Internet Shakespeare Editions

About this text

  • Title: The Winter's Tale (Folio 1, 1623)
  • Editor: Hardin Aasand
  • ISBN: 978-1-55058-367-0

    Copyright Hardin Aasand. This text may be freely used for educational, non-profit purposes; for all other uses contact the Editor.
    Author: William Shakespeare
    Editor: Hardin Aasand
    Peer Reviewed

    The Winter's Tale (Folio 1, 1623)

    The Winters Tale.
    755I would Land-damne him: be she honor-flaw'd,
    I haue three daughters: the eldest is eleuen;
    The second, and the third, nine: and some fiue:
    If this proue true, they'l pay for't. By mine Honor
    Ile gell'd em all: fourteene they shall not see
    760To bring false generations: they are co-heyres,
    And I had rather glib my selfe, then they
    Should not produce faire issue.
    Leo. Cease, no more:
    You smell this businesse with a sence as cold
    765As is a dead-mans nose: but I do see't, and feel't,
    As you feele doing thus: and see withall
    The Instruments that feele.
    Antig. If it be so,
    We neede no graue to burie honesty,
    770There's not a graine of it, the face to sweeten
    Of the whole dungy-earth.
    Leo. What? lacke I credit?
    Lord. I had rather you did lacke then I (my Lord)
    Vpon this ground: and more it would content me
    775To haue her Honor true, then your suspition
    Be blam'd for't how you might.
    Leo. Why what neede we
    Commune with you of this? but rather follow
    Our forcefull instigation? Our prerogatiue
    780Cals not your Counsailes, but our naturall goodnesse
    Imparts this: which, if you, or stupified,
    Or seeming so, in skill, cannot, or will not
    Rellish a truth, like vs: informe your selues,
    We neede no more of your aduice: the matter,
    785The losse, the gaine, the ord'ring on't,
    Is all properly ours.
    Antig. And I wish (my Liege)
    You had onely in your silent iudgement tride it,
    Without more ouerture.
    790Leo. How could that be?
    Either thou art most ignorant by age,
    Or thou wer't borne a foole: Camillo's flight
    Added to their Familiarity
    (Which was as grosse, as euer touch'd coniecture,
    795That lack'd sight onely, nought for approbation
    But onely seeing, all other circumstances
    Made vp to'th deed) doth push-on this proceeding.
    Yet, for a greater confirmation
    (For in an Acte of this importance, 'twere
    800Most pitteous to be wilde) I haue dispatch'd in post,
    To sacred Delphos, to Appollo's Temple,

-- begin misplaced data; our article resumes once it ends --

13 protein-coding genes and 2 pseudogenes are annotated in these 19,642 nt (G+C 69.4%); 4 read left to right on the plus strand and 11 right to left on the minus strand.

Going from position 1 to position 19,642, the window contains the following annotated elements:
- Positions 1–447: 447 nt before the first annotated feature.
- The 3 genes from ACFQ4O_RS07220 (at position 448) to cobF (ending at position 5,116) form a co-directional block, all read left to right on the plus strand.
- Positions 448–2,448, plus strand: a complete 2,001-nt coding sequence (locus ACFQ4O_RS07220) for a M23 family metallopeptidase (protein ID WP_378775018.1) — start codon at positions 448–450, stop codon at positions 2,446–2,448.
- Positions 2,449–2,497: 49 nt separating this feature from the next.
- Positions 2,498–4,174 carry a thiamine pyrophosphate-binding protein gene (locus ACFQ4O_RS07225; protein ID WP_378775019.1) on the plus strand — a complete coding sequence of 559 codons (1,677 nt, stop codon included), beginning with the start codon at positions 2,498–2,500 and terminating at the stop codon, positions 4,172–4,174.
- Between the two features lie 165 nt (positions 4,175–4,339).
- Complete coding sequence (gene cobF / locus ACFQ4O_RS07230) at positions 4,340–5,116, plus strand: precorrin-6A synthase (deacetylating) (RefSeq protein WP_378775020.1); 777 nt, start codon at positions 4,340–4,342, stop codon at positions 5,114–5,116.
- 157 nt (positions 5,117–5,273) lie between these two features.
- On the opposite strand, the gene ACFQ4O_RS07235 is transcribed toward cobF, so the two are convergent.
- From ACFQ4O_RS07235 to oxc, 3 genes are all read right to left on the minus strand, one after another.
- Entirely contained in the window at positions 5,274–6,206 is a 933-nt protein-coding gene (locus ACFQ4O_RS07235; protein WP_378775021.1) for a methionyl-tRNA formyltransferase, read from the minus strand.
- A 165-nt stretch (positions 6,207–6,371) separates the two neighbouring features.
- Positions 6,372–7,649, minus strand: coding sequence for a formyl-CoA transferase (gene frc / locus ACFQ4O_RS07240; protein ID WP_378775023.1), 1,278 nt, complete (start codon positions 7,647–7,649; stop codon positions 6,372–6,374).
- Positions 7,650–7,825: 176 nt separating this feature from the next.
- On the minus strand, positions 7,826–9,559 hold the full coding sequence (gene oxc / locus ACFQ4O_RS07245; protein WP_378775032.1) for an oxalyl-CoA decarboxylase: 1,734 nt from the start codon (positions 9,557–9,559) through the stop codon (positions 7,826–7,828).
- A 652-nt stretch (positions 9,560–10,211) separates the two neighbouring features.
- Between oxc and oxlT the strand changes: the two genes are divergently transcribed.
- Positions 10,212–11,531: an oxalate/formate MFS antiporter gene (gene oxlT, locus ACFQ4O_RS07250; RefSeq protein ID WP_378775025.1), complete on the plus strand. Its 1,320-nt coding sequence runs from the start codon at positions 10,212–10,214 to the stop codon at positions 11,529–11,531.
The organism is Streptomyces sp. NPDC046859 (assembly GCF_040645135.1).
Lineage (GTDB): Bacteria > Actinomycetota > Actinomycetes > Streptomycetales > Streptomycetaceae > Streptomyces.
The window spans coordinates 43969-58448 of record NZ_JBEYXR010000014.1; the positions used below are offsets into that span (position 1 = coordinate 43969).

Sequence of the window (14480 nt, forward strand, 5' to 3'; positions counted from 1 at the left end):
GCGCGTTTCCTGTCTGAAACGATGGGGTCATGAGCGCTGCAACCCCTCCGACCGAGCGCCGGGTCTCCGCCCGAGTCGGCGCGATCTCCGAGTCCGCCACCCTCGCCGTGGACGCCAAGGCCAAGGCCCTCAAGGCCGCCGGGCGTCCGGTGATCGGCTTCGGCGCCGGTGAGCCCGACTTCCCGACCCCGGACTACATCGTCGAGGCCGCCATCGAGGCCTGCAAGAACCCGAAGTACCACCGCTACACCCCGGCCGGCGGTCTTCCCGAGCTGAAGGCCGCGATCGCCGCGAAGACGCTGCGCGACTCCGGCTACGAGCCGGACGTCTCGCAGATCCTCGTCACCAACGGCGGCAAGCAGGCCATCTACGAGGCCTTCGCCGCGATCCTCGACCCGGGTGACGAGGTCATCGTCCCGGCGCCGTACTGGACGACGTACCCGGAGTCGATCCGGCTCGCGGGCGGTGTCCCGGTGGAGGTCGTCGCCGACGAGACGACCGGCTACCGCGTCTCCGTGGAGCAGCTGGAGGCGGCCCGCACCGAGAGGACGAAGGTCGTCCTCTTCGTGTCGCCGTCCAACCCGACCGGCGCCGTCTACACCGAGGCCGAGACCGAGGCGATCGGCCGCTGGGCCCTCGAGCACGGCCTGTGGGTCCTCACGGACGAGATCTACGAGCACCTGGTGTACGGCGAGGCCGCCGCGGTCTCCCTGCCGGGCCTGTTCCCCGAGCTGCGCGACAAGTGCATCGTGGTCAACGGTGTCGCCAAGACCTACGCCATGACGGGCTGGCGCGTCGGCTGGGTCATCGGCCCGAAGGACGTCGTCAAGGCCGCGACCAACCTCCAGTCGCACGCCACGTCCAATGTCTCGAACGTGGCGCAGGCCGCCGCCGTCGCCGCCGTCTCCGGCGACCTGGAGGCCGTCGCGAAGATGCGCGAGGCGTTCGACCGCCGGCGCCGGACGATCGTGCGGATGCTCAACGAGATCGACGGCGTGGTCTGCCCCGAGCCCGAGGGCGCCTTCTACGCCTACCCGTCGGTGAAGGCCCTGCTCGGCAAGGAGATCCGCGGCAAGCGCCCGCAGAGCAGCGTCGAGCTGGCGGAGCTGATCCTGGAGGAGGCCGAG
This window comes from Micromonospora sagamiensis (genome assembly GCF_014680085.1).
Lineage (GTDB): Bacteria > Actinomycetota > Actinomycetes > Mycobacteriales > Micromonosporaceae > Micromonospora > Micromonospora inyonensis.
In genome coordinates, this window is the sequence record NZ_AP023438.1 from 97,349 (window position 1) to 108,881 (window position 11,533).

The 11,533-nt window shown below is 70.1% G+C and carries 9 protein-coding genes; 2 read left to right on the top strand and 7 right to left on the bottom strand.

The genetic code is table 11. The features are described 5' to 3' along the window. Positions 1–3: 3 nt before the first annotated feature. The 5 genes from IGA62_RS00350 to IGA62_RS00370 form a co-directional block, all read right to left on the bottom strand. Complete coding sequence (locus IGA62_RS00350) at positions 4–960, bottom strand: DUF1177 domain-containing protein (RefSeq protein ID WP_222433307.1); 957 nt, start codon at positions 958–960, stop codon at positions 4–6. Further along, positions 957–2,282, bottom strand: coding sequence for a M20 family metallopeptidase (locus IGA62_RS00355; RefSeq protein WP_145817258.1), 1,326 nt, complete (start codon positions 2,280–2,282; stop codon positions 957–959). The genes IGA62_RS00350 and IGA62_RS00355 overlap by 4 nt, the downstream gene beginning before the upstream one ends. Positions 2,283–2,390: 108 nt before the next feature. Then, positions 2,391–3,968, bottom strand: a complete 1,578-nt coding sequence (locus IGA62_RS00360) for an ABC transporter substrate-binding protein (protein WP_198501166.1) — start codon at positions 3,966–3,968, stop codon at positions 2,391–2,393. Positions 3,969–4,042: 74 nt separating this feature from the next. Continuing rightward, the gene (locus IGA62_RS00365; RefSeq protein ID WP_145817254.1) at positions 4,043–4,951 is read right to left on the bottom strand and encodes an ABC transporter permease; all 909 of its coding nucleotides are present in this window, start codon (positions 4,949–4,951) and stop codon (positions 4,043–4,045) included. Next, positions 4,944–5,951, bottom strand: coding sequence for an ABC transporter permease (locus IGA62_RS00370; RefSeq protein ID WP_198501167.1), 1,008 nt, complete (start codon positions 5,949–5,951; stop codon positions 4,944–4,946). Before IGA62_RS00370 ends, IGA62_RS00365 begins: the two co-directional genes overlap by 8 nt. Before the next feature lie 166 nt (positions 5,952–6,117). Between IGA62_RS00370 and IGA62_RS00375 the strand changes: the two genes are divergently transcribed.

Cleomines and Dion, whom you know
    Of stuff'd-sufficiency: Now, from the Oracle
    They will bring all, whose spirituall counsaile had
    805Shall stop, or spurre me. Haue I done well?
    Lord. Well done (my Lord.)
    Leo. Though I am satisfide, and neede no more
    Then what I know, yet shall the Oracle
    Giue rest to th' mindes of others; such as he
    810Whose ignorant credulitie, will not
    Come vp to th' truth. So haue we thought it good
    From our free person, she should be confinde,
    Least that the treachery of the two, fled hence,
    Be left her to performe. Come follow vs,
    815We are to speake in publique: for this businesse
    Will raise vs all.
    Antig. To laughter, as I take it,
    If the good truth, were knowne.

    Scena Secunda.

    Enter Paulina, a Gentleman, Gaoler, Emilia.
    Paul. The Keeper of the prison, call to him:
    Let him haue knowledge who I am. Good Lady,
    No Court in Europe is too good for thee,
    What dost thou then in prison? Now good Sir,
    825You know me, do you not?
    Gao. For a worthy Lady,
    And one, who much I honour.
    Pau. Pray you then,
    Conduct me to the Queene.
    830Gao. I may not (Madam)
    To the contrary I haue expresse commandment.
    Pau. Here's a-do, to locke vp honesty & honour from
    Th' accesse of gentle visitors. Is't lawfull pray you
    To see her Women? Any of them? Emilia?
    835Gao. So please you (Madam)
    To put a-part these your attendants, I
    Shall bring Emilia forth.
    Pau. I pray now call her:
    With-draw your selues.
    840Gao. And Madam,
    I must be present at your Conference.
    Pau. Well: be't so: prethee.
    Heere's such a-doe, to make no staine, a staine,
    As passes colouring. Deare Gentlewoman,
    845How fares our gracious Lady?
    Emil. As well as one so great, and so forlorne
    May hold together: On her frights, and greefes
    (Which neuer tender Lady hath borne greater)
    She is, something before her time, deliuer'd.
    850Pau. A boy?
    Emil. A daughter, and a goodly babe,
    Lusty, and like to liue: the Queene receiues
    Much comfort in't: Sayes, my poore prisoner,
    I am innocent as you,
    855Pau. I dare be sworne:
    These dangerous, vnsafe Lunes i'th' King, beshrew them:
    He must be told on't, and he shall: the office
    Becomes a woman best. Ile take't vpon me,
    If I proue hony-mouth'd, let my tongue blister.
    860And neuer to my red-look'd Anger bee
    The Trumpet any more: pray you (Emilia)
    Commend my best obedience to the Queene,
    If she dares trust me with her little babe,
    I'le shew't the King, and vndertake to bee
    865Her Aduocate to th' lowd'st. We do not know
    How he may soften at the sight o'th' Childe:
    The silence often of pure innocence
    Perswades, when speaking failes.
    Emil. Most worthy Madam,
    870Your honor, and your goodnesse is so euident,
    That your free vndertaking cannot misse
    A thriuing yssue: there is no Lady liuing
    So meete for this great errand; please your Ladiship
    To visit the next roome, Ile presently
    875Acquaint the Queene of your most noble offer,
    Who, but to day hammered of this designe,
    But durst not tempt a minister of honour
    Least she should be deny'd.